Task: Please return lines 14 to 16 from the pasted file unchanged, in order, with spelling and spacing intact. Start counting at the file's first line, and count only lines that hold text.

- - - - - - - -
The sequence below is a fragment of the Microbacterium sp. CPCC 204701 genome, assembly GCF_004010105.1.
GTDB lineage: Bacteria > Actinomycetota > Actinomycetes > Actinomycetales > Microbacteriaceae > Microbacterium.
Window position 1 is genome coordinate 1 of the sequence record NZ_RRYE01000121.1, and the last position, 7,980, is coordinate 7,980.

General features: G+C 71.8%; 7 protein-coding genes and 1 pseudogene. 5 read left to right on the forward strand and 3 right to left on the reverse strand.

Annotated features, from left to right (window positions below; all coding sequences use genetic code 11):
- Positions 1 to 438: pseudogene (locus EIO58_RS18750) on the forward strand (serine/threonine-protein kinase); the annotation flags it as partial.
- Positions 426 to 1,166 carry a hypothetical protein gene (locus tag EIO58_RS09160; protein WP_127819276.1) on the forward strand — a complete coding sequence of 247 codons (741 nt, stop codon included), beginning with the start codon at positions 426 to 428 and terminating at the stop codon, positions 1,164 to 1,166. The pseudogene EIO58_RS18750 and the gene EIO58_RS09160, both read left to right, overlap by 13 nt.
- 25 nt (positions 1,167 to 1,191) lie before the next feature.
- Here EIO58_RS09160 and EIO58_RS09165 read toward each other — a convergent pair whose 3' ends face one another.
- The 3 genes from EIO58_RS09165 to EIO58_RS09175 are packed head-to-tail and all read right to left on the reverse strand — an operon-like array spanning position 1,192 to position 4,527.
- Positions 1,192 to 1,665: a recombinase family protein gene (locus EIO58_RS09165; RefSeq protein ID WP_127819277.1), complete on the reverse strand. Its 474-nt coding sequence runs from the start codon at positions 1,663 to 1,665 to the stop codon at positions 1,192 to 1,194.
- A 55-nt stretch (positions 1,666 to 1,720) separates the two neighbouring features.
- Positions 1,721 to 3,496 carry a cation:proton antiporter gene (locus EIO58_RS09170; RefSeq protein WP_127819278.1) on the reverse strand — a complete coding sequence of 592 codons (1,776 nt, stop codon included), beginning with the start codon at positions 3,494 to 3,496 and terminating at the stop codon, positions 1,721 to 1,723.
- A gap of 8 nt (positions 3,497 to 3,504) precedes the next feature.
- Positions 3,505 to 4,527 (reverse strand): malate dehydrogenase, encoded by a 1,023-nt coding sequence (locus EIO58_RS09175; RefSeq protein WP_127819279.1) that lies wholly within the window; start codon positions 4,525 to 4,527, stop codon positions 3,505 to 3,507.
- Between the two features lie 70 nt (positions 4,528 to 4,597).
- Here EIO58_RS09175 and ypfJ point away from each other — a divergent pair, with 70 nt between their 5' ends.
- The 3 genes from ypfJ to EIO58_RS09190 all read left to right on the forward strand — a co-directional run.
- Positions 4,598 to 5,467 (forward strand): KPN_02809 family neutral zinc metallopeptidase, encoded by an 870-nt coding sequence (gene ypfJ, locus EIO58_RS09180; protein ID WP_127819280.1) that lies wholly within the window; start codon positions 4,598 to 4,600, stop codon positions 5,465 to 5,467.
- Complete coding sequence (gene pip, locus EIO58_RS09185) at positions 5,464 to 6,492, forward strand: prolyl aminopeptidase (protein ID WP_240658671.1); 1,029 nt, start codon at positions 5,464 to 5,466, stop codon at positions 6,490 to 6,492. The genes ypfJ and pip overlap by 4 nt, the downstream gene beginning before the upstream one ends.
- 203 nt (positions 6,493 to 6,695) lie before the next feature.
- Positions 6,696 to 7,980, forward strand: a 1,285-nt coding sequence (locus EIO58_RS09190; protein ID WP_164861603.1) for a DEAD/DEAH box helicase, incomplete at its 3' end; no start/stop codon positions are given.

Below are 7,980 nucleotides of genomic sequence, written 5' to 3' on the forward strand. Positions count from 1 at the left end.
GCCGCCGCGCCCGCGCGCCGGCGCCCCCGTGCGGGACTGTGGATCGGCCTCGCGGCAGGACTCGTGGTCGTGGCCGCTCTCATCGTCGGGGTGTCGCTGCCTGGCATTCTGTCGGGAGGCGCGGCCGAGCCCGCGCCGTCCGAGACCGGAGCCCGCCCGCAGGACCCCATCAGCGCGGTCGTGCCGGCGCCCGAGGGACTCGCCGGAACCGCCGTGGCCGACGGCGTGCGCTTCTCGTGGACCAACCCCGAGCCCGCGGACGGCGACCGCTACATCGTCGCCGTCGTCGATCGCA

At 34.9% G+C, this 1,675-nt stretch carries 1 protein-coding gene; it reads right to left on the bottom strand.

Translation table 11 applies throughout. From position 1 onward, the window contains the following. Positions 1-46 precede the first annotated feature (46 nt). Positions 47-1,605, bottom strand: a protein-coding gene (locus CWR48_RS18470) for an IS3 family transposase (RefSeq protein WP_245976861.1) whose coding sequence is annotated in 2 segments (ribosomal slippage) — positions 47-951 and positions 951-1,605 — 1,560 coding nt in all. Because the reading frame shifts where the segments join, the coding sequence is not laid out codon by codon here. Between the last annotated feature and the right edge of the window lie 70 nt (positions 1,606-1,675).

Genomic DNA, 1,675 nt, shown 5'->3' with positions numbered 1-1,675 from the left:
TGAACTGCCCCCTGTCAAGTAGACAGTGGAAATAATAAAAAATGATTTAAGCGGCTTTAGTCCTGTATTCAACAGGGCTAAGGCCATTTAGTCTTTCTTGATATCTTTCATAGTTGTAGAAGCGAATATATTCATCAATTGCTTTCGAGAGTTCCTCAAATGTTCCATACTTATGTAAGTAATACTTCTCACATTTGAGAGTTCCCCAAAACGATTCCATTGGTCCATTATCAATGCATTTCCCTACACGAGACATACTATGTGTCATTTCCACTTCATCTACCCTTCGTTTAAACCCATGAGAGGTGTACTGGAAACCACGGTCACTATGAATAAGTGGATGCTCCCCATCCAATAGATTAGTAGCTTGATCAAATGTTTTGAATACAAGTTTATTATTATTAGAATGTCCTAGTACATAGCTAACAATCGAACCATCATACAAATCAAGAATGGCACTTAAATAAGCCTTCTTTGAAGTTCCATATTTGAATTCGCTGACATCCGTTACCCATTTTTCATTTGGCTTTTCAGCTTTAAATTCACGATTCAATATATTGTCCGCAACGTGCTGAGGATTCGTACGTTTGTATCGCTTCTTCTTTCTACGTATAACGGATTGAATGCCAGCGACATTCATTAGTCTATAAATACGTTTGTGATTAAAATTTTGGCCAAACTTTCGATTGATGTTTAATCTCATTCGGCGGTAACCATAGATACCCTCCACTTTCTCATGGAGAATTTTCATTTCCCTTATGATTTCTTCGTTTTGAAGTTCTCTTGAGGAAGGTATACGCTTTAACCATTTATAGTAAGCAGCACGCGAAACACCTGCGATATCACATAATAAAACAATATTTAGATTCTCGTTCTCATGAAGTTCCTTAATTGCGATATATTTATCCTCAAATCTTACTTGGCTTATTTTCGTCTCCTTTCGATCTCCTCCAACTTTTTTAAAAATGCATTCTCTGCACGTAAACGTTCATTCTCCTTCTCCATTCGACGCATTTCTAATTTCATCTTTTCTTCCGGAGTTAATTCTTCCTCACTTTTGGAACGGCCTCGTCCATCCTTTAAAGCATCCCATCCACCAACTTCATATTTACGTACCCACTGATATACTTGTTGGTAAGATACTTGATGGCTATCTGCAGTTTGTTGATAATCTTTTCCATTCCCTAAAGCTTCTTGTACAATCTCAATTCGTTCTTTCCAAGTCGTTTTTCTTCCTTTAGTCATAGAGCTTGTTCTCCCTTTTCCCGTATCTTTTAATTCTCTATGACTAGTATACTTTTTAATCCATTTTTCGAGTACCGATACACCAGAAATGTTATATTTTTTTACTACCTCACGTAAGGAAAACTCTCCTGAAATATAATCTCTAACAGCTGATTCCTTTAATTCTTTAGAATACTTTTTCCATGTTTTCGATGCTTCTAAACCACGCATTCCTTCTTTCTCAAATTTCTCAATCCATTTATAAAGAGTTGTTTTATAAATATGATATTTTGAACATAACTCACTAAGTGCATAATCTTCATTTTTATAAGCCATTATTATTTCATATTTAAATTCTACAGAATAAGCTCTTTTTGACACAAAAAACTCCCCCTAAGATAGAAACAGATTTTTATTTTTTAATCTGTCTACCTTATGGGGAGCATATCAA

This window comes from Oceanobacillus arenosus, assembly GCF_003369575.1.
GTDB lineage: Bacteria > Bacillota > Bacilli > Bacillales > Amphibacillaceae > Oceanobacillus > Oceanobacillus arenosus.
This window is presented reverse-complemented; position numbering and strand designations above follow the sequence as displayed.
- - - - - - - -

- A gap of 8 nt (positions 3,497 to 3,504) precedes the next feature.
- Positions 3,505 to 4,527 (reverse strand): malate dehydrogenase, encoded by a 1,023-nt coding sequence (locus EIO58_RS09175; RefSeq protein WP_127819279.1) that lies wholly within the window; start codon positions 4,525 to 4,527, stop codon positions 3,505 to 3,507.
- Between the two features lie 70 nt (positions 4,528 to 4,597).